Written and directed by Sean Ellis, Cashback is a frustrating film that works so well on so many levels but can’t seem to reach the height it aims for. There are several reasons why. First is the narration, which is persistent throughout and delivered with all the shoegazer melodrama the words require, but is, as is with nearly all narration, entirely unnecessary and distracting. That powerful opening sequence with Suzy for example would have been doubly so and more genuinely moving (and wholly obvious) with only the baleful operatic chorus and not a single word spoken. Much of the story could and should have gone on with just the viewer to decide what is being presented. Second is the amount of female nudity, including full frontal. Nudity has its place in film, and this is not an argument against it, but the level of female nudity presented her borders on gratuitous. It’s never presented as “sexy” per se, not is Ben even seen using these girls for anything more than his art, but as he disrobes beautiful “frozen” women in the store and commits them to his drawing pad, it feels uncomfortably creepy, even when it tries to be tender.
Increasingly though, the film gets a little bit better as it winds its way to a satisfying ending that is sweet and even a little magical, in a romantic sense. Ellis is well in control of the direction and does some truly great work with his camera, including an early, magnificent one-shot of Ben shifting from a pay phone to his dorm room bed that must be watched and re-watched a few times to truly appreciate. And that is the final frustration as the “how did they do that?” film techniques throughout that just doesn’t mesh well with the copious amount of flesh, unrealized story ideas, and several unlikable characters. A lovely piano score by Guy Farley boosts the mood but also feels like it’s in the wrong movie. All that sounds like enough to avoid this small film, but in fact, this is one that should be seen. The two leads are terrific and anyone with a bit of melancholy in them, or have gone through a bad break-up (who hasn’t?) will find much redeemable and even commendable in the story. And like every movie, it has one great moment.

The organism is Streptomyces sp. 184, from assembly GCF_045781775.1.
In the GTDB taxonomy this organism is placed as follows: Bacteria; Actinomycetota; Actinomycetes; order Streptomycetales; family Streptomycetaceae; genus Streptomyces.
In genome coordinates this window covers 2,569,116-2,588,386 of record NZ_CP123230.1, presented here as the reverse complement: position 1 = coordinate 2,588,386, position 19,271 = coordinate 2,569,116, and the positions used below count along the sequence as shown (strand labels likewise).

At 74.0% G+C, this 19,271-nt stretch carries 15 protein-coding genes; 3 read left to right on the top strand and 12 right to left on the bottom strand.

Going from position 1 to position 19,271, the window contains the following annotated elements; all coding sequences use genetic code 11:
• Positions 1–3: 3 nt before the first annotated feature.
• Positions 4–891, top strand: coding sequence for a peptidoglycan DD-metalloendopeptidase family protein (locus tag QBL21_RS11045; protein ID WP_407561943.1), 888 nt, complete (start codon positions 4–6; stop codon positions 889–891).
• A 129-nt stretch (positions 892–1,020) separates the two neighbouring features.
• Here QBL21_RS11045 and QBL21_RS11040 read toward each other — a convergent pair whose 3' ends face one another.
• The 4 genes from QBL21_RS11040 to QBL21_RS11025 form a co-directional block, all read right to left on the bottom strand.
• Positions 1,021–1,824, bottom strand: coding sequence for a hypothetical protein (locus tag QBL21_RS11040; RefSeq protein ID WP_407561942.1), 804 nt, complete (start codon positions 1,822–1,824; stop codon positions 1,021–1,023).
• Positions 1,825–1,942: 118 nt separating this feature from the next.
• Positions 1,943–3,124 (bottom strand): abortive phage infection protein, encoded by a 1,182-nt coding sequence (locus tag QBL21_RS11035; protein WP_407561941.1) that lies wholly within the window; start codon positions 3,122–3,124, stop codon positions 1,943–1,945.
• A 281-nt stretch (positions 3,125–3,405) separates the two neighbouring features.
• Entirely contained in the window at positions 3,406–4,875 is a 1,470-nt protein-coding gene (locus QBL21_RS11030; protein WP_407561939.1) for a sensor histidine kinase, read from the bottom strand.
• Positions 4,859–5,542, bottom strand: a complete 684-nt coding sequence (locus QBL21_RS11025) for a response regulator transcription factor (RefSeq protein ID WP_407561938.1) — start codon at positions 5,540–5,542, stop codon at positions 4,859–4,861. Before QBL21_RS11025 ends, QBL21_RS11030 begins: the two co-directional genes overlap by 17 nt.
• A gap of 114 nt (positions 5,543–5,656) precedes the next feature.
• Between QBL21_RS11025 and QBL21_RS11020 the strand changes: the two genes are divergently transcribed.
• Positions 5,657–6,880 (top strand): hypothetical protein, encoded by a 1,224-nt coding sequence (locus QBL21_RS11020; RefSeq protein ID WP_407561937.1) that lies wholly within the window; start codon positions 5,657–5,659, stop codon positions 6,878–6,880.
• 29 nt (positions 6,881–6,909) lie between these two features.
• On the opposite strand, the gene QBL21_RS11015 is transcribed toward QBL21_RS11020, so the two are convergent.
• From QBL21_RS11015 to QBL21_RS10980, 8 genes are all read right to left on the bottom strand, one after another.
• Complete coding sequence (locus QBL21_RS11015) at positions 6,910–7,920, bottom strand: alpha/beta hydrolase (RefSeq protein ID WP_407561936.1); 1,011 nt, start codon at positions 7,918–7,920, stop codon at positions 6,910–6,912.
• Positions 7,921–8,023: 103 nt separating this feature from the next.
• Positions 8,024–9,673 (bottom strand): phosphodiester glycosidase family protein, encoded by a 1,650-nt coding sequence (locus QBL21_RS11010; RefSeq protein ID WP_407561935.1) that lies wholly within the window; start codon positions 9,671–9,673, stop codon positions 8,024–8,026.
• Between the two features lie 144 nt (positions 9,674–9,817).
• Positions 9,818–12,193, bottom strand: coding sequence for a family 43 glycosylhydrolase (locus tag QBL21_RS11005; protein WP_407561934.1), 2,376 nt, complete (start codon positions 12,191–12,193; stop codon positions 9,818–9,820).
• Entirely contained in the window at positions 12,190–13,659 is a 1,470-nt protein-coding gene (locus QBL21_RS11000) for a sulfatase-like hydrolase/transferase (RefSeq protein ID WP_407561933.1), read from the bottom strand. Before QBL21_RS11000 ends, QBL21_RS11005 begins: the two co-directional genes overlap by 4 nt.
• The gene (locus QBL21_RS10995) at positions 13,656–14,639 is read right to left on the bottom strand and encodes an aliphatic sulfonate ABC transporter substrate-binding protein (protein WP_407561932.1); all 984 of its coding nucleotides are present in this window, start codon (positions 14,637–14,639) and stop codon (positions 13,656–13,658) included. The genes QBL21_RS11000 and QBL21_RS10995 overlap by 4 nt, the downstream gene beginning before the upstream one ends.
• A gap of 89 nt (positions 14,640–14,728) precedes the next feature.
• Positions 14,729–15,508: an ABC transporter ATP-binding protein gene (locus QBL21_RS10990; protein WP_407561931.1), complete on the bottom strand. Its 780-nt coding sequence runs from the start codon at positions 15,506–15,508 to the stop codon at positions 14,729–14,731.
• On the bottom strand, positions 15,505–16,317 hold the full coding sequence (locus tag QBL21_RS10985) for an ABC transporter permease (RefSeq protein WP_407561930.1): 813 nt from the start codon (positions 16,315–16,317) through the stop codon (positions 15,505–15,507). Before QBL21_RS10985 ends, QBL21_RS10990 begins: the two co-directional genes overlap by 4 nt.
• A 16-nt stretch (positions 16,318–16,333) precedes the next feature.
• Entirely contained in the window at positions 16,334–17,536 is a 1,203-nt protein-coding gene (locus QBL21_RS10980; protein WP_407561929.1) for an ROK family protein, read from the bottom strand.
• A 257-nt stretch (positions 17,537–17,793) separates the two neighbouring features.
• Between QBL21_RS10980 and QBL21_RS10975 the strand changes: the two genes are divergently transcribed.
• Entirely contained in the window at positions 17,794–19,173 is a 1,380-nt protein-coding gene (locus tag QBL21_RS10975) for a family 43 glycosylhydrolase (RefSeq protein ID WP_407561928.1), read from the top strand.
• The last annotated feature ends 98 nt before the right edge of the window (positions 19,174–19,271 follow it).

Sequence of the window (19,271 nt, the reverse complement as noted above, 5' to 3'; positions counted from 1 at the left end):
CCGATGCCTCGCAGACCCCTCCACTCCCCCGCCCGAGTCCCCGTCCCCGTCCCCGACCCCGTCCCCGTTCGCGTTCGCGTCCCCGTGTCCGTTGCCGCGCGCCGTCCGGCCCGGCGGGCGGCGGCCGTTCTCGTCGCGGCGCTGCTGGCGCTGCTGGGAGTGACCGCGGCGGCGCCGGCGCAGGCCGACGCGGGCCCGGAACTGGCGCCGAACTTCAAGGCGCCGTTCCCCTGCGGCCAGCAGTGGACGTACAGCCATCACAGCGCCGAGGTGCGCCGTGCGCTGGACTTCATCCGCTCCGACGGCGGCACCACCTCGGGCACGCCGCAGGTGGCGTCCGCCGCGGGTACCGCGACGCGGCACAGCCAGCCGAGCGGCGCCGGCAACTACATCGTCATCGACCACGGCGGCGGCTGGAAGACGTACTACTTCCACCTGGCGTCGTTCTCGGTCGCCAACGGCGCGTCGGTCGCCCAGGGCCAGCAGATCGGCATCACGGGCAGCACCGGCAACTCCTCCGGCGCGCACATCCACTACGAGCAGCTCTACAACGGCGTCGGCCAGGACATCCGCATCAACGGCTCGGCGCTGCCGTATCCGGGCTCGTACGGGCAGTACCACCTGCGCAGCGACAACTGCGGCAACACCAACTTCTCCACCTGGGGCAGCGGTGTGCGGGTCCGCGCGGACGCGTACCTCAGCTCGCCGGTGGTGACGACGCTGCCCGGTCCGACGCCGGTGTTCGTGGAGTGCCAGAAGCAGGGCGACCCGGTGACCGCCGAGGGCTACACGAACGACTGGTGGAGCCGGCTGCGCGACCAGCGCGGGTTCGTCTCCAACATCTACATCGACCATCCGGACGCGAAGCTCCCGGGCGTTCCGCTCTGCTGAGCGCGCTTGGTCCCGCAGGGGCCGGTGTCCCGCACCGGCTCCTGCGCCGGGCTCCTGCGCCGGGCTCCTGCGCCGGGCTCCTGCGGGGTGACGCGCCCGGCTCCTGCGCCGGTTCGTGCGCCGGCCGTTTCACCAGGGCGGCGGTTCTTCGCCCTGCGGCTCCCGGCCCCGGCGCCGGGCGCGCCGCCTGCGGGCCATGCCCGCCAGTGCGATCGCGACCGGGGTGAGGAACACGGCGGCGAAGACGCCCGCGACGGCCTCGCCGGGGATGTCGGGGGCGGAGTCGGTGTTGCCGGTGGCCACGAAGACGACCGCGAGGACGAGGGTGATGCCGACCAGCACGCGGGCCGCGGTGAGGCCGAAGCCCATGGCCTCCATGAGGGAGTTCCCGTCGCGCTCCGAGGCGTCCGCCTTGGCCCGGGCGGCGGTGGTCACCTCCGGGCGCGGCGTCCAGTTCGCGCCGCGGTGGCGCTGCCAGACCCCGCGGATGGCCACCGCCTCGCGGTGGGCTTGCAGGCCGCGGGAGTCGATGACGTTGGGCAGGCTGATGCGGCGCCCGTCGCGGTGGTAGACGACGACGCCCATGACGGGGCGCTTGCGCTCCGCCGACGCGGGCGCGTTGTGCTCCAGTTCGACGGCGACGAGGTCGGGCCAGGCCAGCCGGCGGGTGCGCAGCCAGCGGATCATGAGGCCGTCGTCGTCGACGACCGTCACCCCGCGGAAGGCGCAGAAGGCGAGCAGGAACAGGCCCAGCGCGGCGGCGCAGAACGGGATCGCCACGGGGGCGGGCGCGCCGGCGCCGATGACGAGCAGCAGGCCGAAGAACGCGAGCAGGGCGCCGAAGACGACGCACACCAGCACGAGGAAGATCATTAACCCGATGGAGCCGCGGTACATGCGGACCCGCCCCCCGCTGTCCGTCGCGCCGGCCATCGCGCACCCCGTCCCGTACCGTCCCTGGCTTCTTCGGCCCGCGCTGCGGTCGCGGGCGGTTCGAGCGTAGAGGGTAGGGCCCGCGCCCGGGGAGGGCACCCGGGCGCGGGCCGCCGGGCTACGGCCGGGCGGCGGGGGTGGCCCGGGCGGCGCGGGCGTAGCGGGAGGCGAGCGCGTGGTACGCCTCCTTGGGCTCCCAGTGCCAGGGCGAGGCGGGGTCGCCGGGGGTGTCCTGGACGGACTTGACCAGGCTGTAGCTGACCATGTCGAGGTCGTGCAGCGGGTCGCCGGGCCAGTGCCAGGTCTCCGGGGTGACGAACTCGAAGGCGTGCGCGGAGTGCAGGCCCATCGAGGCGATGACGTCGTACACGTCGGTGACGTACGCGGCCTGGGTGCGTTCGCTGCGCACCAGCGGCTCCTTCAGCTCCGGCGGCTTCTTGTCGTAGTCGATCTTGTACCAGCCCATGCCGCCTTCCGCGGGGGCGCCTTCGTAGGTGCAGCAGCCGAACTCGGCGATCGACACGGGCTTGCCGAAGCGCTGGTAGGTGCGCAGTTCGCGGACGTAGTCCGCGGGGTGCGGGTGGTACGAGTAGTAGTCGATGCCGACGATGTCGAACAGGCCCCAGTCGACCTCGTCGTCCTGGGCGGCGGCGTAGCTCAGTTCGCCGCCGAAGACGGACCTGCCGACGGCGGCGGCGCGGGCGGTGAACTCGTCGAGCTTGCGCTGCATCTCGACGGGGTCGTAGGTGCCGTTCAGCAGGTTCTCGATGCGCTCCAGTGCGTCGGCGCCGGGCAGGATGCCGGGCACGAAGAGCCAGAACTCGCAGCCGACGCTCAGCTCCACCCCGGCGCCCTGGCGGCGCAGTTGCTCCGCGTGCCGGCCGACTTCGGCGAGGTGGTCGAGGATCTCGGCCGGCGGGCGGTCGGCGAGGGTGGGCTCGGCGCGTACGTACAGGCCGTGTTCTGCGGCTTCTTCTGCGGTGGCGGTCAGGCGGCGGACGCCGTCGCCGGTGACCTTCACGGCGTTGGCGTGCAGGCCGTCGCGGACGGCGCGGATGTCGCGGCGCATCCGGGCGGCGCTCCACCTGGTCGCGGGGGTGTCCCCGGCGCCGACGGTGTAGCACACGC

Time Always Moves Forward